You also have a category for the future of work. In your opinion, what is the future of work? What are some ways that people can start tailoring their careers to make the most of these changes?
With life expectancy continuously on the rise, the idea of “retirement” at 65 is inappropriate. Life expectancy is already reaching the 90s in many places, and scientists predict that kids being born today will make 120 or more.
Add to that the increasing impact of technology and automation of work, and you can see the need for a variety of training, experiences and multiple careers. Being trained for a “job for life” is dead. Now, continuous training and re-training is needed.
You’ve written about social networks as well on Leader Values. What are some ways that people can use social networks to make themselves a more valuable employee? What are some industries that are particularly apt to use social networks to find new employees?
We are all a “brand” to one degree or another. When you bear in mind my comments above on the future of work, you can see how the use of social networks to get across an individual’s ideas, skills, experiences and interests can contribute to the “personal brand.”
Of course, it can also be a huge negative if used inappropriately.
Almost all recruiters in all industries use LinkedIn as a source, either for new candidates or for reference checks.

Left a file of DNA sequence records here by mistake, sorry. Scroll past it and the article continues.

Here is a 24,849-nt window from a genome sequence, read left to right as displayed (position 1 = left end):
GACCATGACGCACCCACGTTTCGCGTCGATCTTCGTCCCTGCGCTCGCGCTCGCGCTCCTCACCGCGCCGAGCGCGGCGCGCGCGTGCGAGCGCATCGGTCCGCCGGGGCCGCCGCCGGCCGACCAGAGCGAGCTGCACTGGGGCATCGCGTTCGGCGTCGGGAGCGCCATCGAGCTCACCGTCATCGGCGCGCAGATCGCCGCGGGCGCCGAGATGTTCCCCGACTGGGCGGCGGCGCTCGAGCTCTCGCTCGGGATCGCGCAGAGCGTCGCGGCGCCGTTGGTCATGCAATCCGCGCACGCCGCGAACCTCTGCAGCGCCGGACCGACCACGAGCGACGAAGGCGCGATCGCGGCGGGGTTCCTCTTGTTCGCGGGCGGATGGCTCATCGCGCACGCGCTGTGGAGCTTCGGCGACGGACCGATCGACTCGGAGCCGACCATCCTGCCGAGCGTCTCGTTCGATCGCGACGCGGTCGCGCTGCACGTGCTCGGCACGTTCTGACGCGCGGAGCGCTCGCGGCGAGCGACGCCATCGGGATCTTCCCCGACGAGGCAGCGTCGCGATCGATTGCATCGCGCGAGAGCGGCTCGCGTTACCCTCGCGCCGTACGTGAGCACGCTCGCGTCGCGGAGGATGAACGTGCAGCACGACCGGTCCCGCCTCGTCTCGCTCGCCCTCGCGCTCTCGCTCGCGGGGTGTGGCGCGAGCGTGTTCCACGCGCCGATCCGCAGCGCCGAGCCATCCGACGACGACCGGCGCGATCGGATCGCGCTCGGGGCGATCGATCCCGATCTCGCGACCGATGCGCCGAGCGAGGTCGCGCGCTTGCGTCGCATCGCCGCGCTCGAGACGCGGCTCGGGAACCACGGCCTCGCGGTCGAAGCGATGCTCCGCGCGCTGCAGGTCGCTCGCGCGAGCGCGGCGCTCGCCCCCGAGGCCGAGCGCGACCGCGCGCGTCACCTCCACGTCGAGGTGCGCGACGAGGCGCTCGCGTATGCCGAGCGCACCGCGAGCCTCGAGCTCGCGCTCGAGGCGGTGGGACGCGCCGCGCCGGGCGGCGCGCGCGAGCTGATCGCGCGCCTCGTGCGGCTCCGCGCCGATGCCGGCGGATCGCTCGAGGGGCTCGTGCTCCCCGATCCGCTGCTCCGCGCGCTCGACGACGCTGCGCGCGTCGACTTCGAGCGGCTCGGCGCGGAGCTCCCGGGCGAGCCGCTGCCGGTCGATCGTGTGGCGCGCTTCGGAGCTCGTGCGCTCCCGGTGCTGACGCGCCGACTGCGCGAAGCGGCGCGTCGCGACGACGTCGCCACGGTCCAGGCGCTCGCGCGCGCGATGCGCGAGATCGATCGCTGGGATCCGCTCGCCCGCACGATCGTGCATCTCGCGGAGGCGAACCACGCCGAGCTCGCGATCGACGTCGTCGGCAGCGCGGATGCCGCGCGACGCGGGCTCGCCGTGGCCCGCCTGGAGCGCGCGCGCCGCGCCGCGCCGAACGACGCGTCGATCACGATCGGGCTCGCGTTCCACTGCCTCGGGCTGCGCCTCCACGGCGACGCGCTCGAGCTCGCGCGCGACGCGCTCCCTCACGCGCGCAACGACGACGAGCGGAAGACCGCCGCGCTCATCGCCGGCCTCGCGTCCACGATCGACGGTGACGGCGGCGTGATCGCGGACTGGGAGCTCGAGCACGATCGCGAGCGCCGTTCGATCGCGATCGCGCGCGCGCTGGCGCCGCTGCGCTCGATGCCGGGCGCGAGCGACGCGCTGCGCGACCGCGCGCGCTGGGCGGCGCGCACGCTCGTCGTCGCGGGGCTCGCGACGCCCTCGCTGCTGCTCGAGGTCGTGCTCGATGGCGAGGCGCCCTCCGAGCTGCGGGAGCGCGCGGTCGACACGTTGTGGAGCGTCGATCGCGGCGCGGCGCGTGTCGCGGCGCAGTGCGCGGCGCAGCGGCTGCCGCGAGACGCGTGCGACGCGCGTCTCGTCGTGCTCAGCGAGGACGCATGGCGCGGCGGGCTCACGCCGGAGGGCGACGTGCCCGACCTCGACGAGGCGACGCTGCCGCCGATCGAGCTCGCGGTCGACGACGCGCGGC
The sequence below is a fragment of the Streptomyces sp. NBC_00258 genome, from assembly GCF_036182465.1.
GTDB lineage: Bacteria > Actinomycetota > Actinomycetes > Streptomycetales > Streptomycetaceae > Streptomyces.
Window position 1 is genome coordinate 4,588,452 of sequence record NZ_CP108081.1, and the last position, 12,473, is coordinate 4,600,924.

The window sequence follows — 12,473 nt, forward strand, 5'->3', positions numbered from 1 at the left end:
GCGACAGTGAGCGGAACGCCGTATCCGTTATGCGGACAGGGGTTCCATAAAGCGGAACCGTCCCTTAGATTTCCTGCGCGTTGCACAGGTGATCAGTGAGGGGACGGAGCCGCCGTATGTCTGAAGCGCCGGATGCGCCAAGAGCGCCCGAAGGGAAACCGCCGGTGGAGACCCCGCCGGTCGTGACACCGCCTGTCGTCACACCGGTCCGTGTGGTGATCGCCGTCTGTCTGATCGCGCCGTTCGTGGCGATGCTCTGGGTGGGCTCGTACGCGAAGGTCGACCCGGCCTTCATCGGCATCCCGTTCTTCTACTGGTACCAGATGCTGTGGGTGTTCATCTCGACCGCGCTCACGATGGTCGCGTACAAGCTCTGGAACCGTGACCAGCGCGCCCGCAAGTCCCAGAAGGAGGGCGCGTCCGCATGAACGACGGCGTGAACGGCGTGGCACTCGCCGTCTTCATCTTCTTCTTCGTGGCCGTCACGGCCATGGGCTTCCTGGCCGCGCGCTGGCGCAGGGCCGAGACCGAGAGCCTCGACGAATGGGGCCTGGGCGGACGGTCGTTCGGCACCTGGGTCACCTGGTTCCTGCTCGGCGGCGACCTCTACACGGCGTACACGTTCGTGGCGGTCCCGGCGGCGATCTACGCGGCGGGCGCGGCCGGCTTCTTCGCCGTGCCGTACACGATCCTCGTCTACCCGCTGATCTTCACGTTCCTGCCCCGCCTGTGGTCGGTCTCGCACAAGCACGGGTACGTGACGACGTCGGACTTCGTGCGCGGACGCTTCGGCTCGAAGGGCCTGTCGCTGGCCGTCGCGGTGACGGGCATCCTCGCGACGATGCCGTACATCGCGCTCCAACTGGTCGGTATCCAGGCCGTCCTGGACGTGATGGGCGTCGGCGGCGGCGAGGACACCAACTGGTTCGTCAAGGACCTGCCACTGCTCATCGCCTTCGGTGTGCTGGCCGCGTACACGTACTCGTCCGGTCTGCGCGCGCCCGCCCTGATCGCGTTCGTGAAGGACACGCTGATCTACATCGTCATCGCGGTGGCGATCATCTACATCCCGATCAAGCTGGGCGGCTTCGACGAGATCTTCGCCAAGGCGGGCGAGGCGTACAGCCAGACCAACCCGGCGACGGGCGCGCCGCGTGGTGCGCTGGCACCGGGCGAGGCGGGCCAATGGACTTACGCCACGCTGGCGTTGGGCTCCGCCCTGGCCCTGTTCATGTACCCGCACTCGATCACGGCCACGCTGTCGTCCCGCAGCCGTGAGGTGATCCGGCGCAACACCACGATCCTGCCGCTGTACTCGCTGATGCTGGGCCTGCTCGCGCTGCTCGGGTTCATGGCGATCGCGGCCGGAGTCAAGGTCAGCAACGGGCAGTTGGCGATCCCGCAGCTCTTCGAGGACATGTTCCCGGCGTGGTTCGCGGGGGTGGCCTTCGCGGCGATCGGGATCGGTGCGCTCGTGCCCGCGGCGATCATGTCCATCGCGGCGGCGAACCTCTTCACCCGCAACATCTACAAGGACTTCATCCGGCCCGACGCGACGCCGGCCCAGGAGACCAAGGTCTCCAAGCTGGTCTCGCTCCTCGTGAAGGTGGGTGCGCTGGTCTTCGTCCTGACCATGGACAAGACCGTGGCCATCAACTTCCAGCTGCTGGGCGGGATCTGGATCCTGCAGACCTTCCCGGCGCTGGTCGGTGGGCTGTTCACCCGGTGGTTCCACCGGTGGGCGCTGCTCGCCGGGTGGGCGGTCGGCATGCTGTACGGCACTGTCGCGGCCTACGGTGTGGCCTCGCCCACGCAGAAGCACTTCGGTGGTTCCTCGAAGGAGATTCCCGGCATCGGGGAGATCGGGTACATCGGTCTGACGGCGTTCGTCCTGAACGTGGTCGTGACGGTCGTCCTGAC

You wrote a post a while back about building communities through network weaving. Do you have any advice for people using the Internet for networking on how to make new contacts, without being annoying or pushy?
Decide on what you stand for in real life; your values, principles, and skills and experiences that are valuable to others. Identify your industry interest areas.
Then, create your profile consistently across both the real world of interactions and the social one. Be true to yourself.
What are some ways that human qualities – like commitment, dependability, and passion – are essential in today’s market? Do you have any advice on how someone can tailor their portfolio or profiles to reflect some of these qualities?
Yes, all of these are critical to your success in your career. But you can’t “invent passion, commitment or dependability.”
You either have these qualities or you don’t.
For example, I am passionate about photography, but have little interest in cricket. So be true to yourself.
You can, however, equip yourself with new skills, which could apply to many industries. For example, go read more about Big Data or the Internet of Things. Be curious, and your career will be rewarded.
As the business environment becomes increasingly competitive, how important is organization and efficiency for both workers as well as businesses? What are some tools and resources for people to reach optimal organization and efficiency?
Clear your inbox, make good lists of things you want to get done, and do them. Identify your longer-term learning objectives and career goals. Write things down. As to tools, I use Evernote to synchronize my notes across my various devices – desktops, pad, phone.
Why is it important for everybody, no matter what stage of their career they’re in, to keep growing their skill sets and resumes? What are some things someone might keep in mind when considering what areas to expand into?
We will all have multiple careers, technology will keep changing things around us, the world will get smaller. Either stay curious, learn new things, enjoy new experiences … or wither away. Change or die.